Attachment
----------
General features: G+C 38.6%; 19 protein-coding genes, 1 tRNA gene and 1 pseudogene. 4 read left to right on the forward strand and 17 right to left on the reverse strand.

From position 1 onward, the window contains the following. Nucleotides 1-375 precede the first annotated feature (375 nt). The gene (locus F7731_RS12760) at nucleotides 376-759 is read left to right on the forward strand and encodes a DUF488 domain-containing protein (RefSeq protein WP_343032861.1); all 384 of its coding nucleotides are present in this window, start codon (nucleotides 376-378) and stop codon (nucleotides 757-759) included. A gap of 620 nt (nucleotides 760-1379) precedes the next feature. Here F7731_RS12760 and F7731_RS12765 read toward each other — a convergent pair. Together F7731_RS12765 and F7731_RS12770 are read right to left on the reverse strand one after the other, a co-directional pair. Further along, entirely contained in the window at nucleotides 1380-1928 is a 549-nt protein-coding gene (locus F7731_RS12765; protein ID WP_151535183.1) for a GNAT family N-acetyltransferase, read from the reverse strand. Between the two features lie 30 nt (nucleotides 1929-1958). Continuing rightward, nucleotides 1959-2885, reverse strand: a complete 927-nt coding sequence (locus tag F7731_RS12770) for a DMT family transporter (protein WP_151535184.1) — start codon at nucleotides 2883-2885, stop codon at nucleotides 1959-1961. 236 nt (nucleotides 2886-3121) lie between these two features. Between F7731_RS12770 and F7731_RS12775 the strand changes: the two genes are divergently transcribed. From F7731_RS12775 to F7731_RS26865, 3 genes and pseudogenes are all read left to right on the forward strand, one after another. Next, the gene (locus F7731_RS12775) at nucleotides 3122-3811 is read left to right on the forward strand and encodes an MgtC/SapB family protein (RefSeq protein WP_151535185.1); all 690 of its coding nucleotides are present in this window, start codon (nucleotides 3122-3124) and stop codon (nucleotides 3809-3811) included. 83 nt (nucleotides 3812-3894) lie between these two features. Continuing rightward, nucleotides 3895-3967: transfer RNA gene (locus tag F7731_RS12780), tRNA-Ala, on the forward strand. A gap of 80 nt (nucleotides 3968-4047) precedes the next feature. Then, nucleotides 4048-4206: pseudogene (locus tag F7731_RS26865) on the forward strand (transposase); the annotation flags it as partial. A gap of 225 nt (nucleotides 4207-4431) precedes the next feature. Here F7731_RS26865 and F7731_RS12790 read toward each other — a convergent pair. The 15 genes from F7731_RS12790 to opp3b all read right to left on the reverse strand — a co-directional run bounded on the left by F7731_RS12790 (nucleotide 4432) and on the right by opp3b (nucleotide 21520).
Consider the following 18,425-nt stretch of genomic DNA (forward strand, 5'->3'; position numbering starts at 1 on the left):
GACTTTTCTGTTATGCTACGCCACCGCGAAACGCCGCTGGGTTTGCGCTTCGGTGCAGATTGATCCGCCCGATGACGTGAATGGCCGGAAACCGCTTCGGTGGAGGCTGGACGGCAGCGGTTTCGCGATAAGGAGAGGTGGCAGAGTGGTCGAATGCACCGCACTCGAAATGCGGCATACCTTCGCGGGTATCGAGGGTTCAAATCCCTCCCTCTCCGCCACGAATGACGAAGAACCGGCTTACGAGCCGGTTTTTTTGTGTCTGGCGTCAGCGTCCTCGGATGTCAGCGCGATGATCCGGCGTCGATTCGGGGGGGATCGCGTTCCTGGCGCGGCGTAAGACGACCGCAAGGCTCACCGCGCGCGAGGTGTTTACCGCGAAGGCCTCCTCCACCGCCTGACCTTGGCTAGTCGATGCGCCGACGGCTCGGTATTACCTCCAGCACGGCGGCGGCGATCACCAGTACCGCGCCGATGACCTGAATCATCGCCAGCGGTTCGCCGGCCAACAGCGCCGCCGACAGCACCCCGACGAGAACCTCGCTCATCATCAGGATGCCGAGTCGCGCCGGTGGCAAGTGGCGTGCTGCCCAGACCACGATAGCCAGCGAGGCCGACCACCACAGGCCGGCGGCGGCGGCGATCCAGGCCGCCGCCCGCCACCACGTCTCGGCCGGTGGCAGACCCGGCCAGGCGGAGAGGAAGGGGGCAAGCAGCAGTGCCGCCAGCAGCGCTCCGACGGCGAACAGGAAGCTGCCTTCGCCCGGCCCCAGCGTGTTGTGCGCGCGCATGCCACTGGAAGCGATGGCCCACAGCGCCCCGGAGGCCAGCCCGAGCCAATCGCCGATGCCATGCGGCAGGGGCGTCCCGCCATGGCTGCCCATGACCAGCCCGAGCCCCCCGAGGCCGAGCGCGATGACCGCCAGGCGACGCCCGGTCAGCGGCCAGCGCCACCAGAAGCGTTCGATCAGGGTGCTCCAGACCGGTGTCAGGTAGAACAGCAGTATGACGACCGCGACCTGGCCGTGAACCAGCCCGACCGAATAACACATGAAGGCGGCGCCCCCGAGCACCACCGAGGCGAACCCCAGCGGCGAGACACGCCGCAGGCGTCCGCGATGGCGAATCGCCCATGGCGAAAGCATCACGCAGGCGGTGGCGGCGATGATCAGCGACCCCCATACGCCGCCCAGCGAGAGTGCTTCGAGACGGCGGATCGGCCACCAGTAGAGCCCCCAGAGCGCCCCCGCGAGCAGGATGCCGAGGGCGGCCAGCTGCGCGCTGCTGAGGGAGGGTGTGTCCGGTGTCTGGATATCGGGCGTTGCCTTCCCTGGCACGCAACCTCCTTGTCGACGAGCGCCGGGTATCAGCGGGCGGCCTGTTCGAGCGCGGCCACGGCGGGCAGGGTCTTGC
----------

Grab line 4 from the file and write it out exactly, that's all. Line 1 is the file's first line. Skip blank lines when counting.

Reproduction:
GACTTTTCTGTTATGCTACGCCACCGCGAAACGCCGCTGGGTTTGCGCTTCGGTGCAGATTGATCCGCCCGATGACGTGAATGGCCGGAAACCGCTTCGGTGGAGGCTGGACGGCAGCGGTTTCGCGATAAGGAGAGGTGGCAGAGTGGTCGAATGCACCGCACTCGAAATGCGGCATACCTTCGCGGGTATCGAGGGTTCAAATCCCTCCCTCTCCGCCACGAATGACGAAGAACCGGCTTACGAGCCGGTTTTTTTGTGTCTGGCGTCAGCGTCCTCGGATGTCAGCGCGATGATCCGGCGTCGATTCGGGGGGGATCGCGTTCCTGGCGCGGCGTAAGACGACCGCAAGGCTCACCGCGCGCGAGGTGTTTACCGCGAAGGCCTCCTCCACCGCCTGACCTTGGCTAGTCGATGCGCCGACGGCTCGGTATTACCTCCAGCACGGCGGCGGCGATCACCAGTACCGCGCCGATGACCTGAATCATCGCCAGCGGTTCGCCGGCCAACAGCGCCGCCGACAGCACCCCGACGAGAACCTCGCTCATCATCAGGATGCCGAGTCGCGCCGGTGGCAAGTGGCGTGCTGCCCAGACCACGATAGCCAGCGAGGCCGACCACCACAGGCCGGCGGCGGCGGCGATCCAGGCCGCCGCCCGCCACCACGTCTCGGCCGGTGGCAGACCCGGCCAGGCGGAGAGGAAGGGGGCAAGCAGCAGTGCCGCCAGCAGCGCTCCGACGGCGAACAGGAAGCTGCCTTCGCCCGGCCCCAGCGTGTTGTGCGCGCGCATGCCACTGGAAGCGATGGCCCACAGCGCCCCGGAGGCCAGCCCGAGCCAATCGCCGATGCCATGCGGCAGGGGCGTCCCGCCATGGCTGCCCATGACCAGCCCGAGCCCCCCGAGGCCGAGCGCGATGACCGCCAGGCGACGCCCGGTCAGCGGCCAGCGCCACCAGAAGCGTTCGATCAGGGTGCTCCAGACCGGTGTCAGGTAGAACAGCAGTATGACGACCGCGACCTGGCCGTGAACCAGCCCGACCGAATAACACATGAAGGCGGCGCCCCCGAGCACCACCGAGGCGAACCCCAGCGGCGAGACACGCCGCAGGCGTCCGCGATGGCGAATCGCCCATGGCGAAAGCATCACGCAGGCGGTGGCGGCGATGATCAGCGACCCCCATACGCCGCCCAGCGAGAGTGCTTCGAGACGGCGGATCGGCCACCAGTAGAGCCCCCAGAGCGCCCCCGCGAGCAGGATGCCGAGGGCGGCCAGCTGCGCGCTGCTGAGGGAGGGTGTGTCCGGTGTCTGGATATCGGGCGTTGCCTTCCCTGGCACGCAACCTCCTTGTCGACGAGCGCCGGGTATCAGCGGGCGGCCTGTTCGAGCGCGGCCACGGCGGGCAGGGTCTTGC